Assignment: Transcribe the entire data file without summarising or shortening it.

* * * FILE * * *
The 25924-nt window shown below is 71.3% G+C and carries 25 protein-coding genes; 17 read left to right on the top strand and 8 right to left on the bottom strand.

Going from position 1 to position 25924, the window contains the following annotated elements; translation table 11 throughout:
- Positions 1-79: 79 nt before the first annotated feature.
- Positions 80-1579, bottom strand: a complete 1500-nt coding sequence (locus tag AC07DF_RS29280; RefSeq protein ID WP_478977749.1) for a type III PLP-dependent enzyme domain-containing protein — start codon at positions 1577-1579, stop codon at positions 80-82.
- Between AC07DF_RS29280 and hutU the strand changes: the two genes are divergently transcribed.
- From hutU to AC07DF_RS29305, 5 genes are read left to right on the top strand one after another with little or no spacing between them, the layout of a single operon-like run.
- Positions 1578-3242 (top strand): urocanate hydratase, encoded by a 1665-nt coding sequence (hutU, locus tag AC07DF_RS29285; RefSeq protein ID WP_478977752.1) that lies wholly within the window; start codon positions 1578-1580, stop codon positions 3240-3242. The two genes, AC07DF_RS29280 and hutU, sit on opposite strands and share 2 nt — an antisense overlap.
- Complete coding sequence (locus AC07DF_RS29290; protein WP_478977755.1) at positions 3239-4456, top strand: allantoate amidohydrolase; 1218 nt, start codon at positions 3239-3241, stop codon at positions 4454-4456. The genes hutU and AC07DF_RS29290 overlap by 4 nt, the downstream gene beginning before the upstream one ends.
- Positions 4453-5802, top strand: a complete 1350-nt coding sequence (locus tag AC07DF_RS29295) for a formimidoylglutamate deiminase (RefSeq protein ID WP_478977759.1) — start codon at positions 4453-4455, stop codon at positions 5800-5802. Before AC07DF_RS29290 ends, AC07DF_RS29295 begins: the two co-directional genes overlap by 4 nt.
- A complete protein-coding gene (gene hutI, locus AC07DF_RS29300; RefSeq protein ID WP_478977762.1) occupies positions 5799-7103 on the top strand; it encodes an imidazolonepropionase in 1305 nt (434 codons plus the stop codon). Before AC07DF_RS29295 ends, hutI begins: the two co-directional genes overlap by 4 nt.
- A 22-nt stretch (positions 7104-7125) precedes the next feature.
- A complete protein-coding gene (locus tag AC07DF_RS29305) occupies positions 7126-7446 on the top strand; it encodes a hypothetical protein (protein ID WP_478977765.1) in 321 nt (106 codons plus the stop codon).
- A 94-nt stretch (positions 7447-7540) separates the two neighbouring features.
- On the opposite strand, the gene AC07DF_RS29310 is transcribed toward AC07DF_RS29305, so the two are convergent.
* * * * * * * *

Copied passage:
The 25924-nt window shown below is 71.3% G+C and carries 25 protein-coding genes; 17 read left to right on the top strand and 8 right to left on the bottom strand.

Going from position 1 to position 25924, the window contains the following annotated elements; translation table 11 throughout:
- Positions 1-79: 79 nt before the first annotated feature.
- Positions 80-1579, bottom strand: a complete 1500-nt coding sequence (locus tag AC07DF_RS29280; RefSeq protein ID WP_478977749.1) for a type III PLP-dependent enzyme domain-containing protein — start codon at positions 1577-1579, stop codon at positions 80-82.
- Between AC07DF_RS29280 and hutU the strand changes: the two genes are divergently transcribed.
- From hutU to AC07DF_RS29305, 5 genes are read left to right on the top strand one after another with little or no spacing between them, the layout of a single operon-like run.
- Positions 1578-3242 (top strand): urocanate hydratase, encoded by a 1665-nt coding sequence (hutU, locus tag AC07DF_RS29285; RefSeq protein ID WP_478977752.1) that lies wholly within the window; start codon positions 1578-1580, stop codon positions 3240-3242. The two genes, AC07DF_RS29280 and hutU, sit on opposite strands and share 2 nt — an antisense overlap.
- Complete coding sequence (locus AC07DF_RS29290; protein WP_478977755.1) at positions 3239-4456, top strand: allantoate amidohydrolase; 1218 nt, start codon at positions 3239-3241, stop codon at positions 4454-4456. The genes hutU and AC07DF_RS29290 overlap by 4 nt, the downstream gene beginning before the upstream one ends.
- Positions 4453-5802, top strand: a complete 1350-nt coding sequence (locus tag AC07DF_RS29295) for a formimidoylglutamate deiminase (RefSeq protein ID WP_478977759.1) — start codon at positions 4453-4455, stop codon at positions 5800-5802. Before AC07DF_RS29290 ends, AC07DF_RS29295 begins: the two co-directional genes overlap by 4 nt.
- A complete protein-coding gene (gene hutI, locus AC07DF_RS29300; RefSeq protein ID WP_478977762.1) occupies positions 5799-7103 on the top strand; it encodes an imidazolonepropionase in 1305 nt (434 codons plus the stop codon). Before AC07DF_RS29295 ends, hutI begins: the two co-directional genes overlap by 4 nt.
- A 22-nt stretch (positions 7104-7125) precedes the next feature.
- A complete protein-coding gene (locus tag AC07DF_RS29305) occupies positions 7126-7446 on the top strand; it encodes a hypothetical protein (protein ID WP_478977765.1) in 321 nt (106 codons plus the stop codon).
- A 94-nt stretch (positions 7447-7540) separates the two neighbouring features.
- On the opposite strand, the gene AC07DF_RS29310 is transcribed toward AC07DF_RS29305, so the two are convergent.